By: Michelle Poirier

After more than two weeks of teacher-led distance learning, parents, students and teachers are giving it mixed reviews. 

While overall student engagement is better than expected, there are nagging problems surrounding access to technology, and, for some students, especially those with learning disabilities, not enough one-on-one guidance from teachers.

Chloe St. Aman, a student in grade nine at Our Lady of the Lake Catholic Academy, is in the advanced placement program and is taking several subjects this semester, including science, math and English.

She signs in to Google Meet every day at 1 p.m. to meet her teacher for an hour and then works on the assignments posted on Google Classroom, spending approximately three hours a day completing work online. 

Chloe’s mother, Heather St. Aman-Salvati, said, so far, she likes it. But there is a considerable amount of planning required. 

“We had to create a whiteboard schedule on the wall to make it a bit easier to know when to log on each day,” she said.  

Ms. St. Aman-Salvati believes teachers are doing a good job and are available for questions.  “But with math and science, it’s hard without the one-on-one with a teacher,” she said. 

Julie Balmer and her children, Emma and Jack who attend R. L. Graham Public School, are also enjoying online learning.

“My kids love the freedom to choose their work time and to work without distractions,” she said.

“The teachers have stepped up incredibly, and they cannot be praised highly enough.”

Emma, who is in grade five, said she is worried she won’t reach her “full learning potential” this way, but is positive about the work. 

And Jack, who is in grade seven with a learning disability, said there are fewer distractions from other students, and he likes choosing his schedule. 

Jack and Emma working on their online assignments

As students and parents get used to distance learning, teachers are also adjusting to the new normal. 

“It’s had its ups and downs,” said one elementary teacher, who didn’t want her name published.  “Lesson planning has been challenging because we don’t know how long we’re going to provide distance learning.” 

She also said that students with learning disabilities are struggling. 

“We’re having difficulty reaching them because we’re talking only in messages. The student is receiving the information, but they’re being forced to process it instead of me being able to explain it to them,” she said. “I’m constrained; it’s a challenge for our special needs kids.”

Indeed, Shelly Gray, the parent of two autistic children, is finding it difficult to get her children to do the online assignments. Ms. Gray did not want her children’s names or school name published.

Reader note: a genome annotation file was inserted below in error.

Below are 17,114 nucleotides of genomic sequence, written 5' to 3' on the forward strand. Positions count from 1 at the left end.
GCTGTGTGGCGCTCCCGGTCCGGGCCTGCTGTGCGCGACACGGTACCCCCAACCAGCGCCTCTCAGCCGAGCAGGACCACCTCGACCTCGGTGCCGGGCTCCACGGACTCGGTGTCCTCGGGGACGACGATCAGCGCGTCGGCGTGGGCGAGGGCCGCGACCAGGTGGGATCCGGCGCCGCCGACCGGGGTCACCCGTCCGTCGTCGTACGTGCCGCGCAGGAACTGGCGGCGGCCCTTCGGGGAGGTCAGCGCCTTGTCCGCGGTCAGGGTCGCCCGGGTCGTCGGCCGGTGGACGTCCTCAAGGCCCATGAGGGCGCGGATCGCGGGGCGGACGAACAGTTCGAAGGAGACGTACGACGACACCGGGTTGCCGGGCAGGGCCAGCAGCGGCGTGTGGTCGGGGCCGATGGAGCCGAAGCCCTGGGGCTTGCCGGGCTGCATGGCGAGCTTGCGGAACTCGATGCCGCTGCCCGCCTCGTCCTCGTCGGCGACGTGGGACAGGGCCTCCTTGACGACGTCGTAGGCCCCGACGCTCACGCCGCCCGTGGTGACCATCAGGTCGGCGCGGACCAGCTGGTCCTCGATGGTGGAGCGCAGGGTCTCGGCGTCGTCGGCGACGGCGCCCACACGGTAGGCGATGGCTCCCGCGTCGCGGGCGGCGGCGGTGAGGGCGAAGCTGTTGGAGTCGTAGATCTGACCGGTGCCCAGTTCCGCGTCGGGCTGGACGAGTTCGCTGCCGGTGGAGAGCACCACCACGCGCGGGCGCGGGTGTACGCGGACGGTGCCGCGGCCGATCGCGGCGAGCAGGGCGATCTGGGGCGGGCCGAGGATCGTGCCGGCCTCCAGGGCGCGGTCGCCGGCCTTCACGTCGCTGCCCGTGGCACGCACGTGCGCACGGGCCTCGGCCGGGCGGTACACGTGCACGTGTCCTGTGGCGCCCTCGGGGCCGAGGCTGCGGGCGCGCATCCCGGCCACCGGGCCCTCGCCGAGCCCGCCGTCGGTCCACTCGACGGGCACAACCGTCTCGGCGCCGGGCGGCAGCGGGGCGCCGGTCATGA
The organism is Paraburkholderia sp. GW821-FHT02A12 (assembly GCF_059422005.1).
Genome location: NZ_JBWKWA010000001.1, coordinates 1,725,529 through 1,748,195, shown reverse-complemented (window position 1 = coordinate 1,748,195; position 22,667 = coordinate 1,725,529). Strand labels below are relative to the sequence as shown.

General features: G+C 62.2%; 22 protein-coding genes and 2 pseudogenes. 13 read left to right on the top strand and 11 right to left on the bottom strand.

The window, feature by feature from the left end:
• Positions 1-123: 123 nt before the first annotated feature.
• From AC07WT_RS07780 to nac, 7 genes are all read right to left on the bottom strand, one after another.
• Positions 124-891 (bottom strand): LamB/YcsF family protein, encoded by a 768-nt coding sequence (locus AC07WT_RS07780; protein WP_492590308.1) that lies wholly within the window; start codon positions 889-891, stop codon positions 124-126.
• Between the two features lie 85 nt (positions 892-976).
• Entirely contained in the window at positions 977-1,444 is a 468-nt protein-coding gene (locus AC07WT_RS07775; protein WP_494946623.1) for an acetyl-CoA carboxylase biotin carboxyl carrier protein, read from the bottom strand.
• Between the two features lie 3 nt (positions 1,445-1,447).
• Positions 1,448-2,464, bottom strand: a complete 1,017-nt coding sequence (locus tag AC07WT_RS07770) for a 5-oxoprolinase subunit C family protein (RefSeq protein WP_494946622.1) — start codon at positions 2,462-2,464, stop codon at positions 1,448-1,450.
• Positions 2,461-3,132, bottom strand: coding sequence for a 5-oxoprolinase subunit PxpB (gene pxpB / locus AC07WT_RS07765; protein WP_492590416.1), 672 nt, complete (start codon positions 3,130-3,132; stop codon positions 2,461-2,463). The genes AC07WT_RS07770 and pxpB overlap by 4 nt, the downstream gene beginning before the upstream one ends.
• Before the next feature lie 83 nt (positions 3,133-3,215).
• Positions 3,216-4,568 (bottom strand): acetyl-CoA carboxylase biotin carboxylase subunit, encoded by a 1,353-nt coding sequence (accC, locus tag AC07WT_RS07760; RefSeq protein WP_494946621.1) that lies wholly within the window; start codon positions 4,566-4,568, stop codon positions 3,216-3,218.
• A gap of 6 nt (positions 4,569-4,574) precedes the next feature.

“My son doesn’t like it, but he’s doing it with a lot of help and prompting,” she said. 

“The Ministry hasn’t taken into consideration our special needs kids, so we are somehow expected to not only care for them, our homes, get groceries, but school them also, which is much more demanding than online schooling for typical kids of this age.” 

Her two kids each need one-on-one help. Her son, 14, is taking four subjects that require three hours a week each and her daughter, 11, has five hours a week of schoolwork.

Ms. Gray said she is thankful her sister is staying with them to help.

“We are managing it, but I go from positive about it, to mad at the Ministry to expect so much of parents who already have extra on their plates due to (COVID-19),” she said. 

Another problem facing some parents and their children is a lack of high-speed internet access and up-to-date technology.

Alison Ho has a child in grade five at Keswick Public School who has been assigned school work, but their slow internet connection has made it challenging to get online. 

“It’s frustrating sometimes. If they decide to go live stream, we will only have a five per cent chance to be able to do it,” she said.

Michelle Sedore-Goodman didn’t have computers for her three children; a son in grade ten and a daughter in grade nine at Keswick High School, and a daughter in grade two at a Jersey Public School. 

She had to pick up three laptops from their schools, but they weren’t ready in time.  Her younger daughter, for instance, was two weeks behind in her lessons before she got her laptop.  

“I think this is running forward too fast for our schools to catch up. My hopes are high for my children and all the students to succeed at this, but I feel like no one is quite ready, schools, parents and students, to take on such a huge task of online learning when it is still in its baby steps,” she said.

Both YRDSB and YCDSB state on their websites that they are doing everything they can to make sure that students have access to a computer, tablet or some kind of technology that will allow them to complete their assigned school work.

On both websites (YRDSB, YCDSB), you can also find tips for parents and students adjusting to distance learning.    

The teachers at both YRDSB and YCDSB will be using online assignments to assess the progress of elementary students until schools re-open; secondary students will be assessed and marked on their assignments. 

Only graduating students from both school boards will receive mid-term grades to allow them to apply to college and university and, at the end of the school year, all grades will receive a final report card. 

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